Assessment strategy

The assessment for this module is designed to increase students' awareness and knowledge through a progressive mode of assessment. Support and feedback will be provided during the academic year via formative tasks, class discussions and draft submissions. 

In teaching block one the formative task will take place during lecture time as well as in the form of group exercises and presentations. This will allow students to monitor their progress and development of their knowledge and understanding of various methods and theoretical frameworks in relation to performance practice. 

In teaching block two students will work towards their assessment. The summative assessment is distributed in two phases. Firstly, students will be assessed on the practical aspect of the module via a practical presentation.  Secondly students will write academic essays (2000 words) applying a method or theoretical framework to the analysis of a specific dance work (i.e the repertoire learned in class or work provided by the tutor). Relevant essay questions will be provided by the tutor. 

Mapping of Learning Outcomes to Assessment Strategy (Indicative)

Learning Outcome Assessment Strategy
An in-depth understanding of different methodological approaches to the analysis and the reading of dance works. a) Assessed formatively by class discussions and the submissions of a draft. b) Assessed summatively through an essay
Select and apply appropriate theoretical frameworks in the analysis of dance works. a) Assessed formatively via class discussions and designed task. b) Assessed summatively via an essay.
Demonstrate technical and performance skills in the presentation of a piece of repertoire. a) Assessed formatively in class presentations. b) Assessed summatively via practical performance.
Apply research, structuring and academic writing skills in the production of analytical writing and performance practice. a) Assessed formatively via a draft submission and practical presentations in class. b) Assessed summatively via an essay and practical performance.

Breakdown of Major Categories of Assessment

Assessment Type Assessment Name Assessment Weighting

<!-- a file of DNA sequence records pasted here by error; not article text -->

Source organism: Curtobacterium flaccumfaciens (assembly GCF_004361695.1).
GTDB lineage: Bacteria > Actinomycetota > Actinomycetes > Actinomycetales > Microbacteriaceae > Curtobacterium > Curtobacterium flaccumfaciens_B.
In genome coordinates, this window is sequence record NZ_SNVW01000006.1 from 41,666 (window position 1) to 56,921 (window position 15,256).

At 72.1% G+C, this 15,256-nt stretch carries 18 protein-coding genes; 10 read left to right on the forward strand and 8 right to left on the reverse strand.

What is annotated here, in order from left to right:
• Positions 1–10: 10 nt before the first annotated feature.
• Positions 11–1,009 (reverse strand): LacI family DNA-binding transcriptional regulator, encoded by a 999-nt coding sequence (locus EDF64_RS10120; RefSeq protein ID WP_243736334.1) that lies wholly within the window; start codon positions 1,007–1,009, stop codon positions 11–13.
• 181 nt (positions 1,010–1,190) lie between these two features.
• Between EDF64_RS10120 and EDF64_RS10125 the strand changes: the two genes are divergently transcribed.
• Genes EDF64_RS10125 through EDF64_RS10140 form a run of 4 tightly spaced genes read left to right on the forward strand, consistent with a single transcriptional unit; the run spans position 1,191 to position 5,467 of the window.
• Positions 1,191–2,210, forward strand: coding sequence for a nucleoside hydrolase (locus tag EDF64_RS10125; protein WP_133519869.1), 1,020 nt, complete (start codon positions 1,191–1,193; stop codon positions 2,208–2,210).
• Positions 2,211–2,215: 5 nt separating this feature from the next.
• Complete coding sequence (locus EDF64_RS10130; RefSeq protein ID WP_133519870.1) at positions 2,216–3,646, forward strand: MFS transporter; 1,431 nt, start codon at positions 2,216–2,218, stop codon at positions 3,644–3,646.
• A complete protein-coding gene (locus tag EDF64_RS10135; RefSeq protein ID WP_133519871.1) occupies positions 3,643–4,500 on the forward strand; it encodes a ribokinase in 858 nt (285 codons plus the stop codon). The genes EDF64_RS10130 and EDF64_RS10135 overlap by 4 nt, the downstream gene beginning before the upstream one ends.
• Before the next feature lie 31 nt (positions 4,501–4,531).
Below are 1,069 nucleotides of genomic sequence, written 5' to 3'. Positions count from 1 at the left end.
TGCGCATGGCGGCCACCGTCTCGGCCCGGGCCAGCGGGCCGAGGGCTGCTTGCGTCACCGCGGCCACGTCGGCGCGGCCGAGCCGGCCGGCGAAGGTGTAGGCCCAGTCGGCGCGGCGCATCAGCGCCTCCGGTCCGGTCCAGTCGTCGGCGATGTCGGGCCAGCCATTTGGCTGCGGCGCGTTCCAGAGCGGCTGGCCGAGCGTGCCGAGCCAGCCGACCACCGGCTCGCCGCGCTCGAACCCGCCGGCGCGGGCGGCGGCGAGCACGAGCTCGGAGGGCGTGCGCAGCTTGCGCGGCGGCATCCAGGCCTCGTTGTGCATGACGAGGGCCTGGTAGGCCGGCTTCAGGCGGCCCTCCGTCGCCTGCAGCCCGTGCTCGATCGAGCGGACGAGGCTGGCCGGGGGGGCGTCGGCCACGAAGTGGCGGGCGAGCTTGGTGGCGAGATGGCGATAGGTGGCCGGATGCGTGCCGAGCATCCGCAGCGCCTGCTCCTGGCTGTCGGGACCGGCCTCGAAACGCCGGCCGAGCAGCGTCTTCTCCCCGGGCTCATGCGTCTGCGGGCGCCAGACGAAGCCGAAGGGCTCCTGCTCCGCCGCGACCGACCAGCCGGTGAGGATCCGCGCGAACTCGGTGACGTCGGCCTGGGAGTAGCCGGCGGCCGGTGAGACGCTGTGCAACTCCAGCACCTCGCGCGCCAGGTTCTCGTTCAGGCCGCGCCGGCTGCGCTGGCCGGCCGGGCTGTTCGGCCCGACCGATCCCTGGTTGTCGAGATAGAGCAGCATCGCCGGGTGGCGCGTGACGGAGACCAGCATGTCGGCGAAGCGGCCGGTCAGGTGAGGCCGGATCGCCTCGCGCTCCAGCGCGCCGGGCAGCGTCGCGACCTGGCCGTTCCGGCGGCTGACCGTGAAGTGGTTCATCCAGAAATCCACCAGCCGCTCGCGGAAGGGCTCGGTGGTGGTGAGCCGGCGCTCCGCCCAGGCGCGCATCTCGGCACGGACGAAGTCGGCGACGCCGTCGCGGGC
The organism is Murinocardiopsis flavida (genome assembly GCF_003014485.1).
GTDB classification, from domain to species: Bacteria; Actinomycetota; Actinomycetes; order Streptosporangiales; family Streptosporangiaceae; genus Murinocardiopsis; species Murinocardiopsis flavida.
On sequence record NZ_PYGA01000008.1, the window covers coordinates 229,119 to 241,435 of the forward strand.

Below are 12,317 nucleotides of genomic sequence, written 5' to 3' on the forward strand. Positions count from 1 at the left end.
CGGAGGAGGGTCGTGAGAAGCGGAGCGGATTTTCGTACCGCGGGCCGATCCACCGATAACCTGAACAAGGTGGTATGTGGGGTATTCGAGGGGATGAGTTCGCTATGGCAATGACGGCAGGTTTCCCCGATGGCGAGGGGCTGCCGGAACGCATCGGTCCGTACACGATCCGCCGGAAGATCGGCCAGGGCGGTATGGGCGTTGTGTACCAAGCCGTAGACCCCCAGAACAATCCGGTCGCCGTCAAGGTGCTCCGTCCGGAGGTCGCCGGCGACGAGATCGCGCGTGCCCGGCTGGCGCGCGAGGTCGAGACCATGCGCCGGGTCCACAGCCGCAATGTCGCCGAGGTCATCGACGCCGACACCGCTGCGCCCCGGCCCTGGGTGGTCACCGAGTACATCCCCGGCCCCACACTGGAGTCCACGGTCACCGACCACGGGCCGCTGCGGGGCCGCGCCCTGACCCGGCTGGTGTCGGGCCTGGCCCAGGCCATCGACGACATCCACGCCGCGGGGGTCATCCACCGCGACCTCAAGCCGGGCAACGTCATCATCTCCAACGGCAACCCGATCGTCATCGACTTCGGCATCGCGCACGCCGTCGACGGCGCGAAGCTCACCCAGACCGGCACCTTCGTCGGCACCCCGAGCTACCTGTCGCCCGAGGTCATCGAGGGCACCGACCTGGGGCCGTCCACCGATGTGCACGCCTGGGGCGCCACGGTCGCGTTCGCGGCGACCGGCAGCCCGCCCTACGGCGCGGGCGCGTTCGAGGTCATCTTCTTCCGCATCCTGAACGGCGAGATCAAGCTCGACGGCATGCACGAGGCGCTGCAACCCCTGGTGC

CWK Essay 50
PRC Practical assessment 50
Total (to equal 100%) 100%

Achieving a pass

It IS NOT a requirement that any major assessment category is passed separately in order to achieve an overall pass for the module

Bibliography core texts

Adshead-Lansdale J (1999). Dancing texts : intertextuality in interpretation. London: Dance Books.

Reinelt, J & Roach, J (eds.) (2010). Critical Theory and performance. Michigan: The university of Michigan Press. 

Bibliography recommended reading

Adshead-Lansdale J (2008). Decentring dancing texts: the challenge of interpreting dances.Basingstoke: Palgrave Macmillan.

Adshead-Lansdale J (1988).Dance analysis: theory and practice.London : Dance Books.

AlbrightAC (1997) Choreographing Difference: The body and Identity in contemporary dance. Middletown: Wesleyan University Press. 

Foster, SL (2011) Choreographing Empathy: Kinesthesia in Performance. NewYork: Routledge. 

Foster SL (1995). Corporealities : body, knowledge, culture, power. London : Routledge.

Lepecki A (2006) Exhausting Dance: Performance and the Politics of Movement. London:Routledge. 

Martin R (1998) Critical Moves: Dance Studies in Theory and Politics. New York: Duke University Press.

Martin R (1990) Performance as Political Act: The Embodied Self. New York: Bergin &Garvey Publishers.

Schechner, R (2002) Performance Studies: an Introduction. London: Routledge. 

Thomas, H (2003). The Body, Dance and Cultural Theory. London: Palgrave.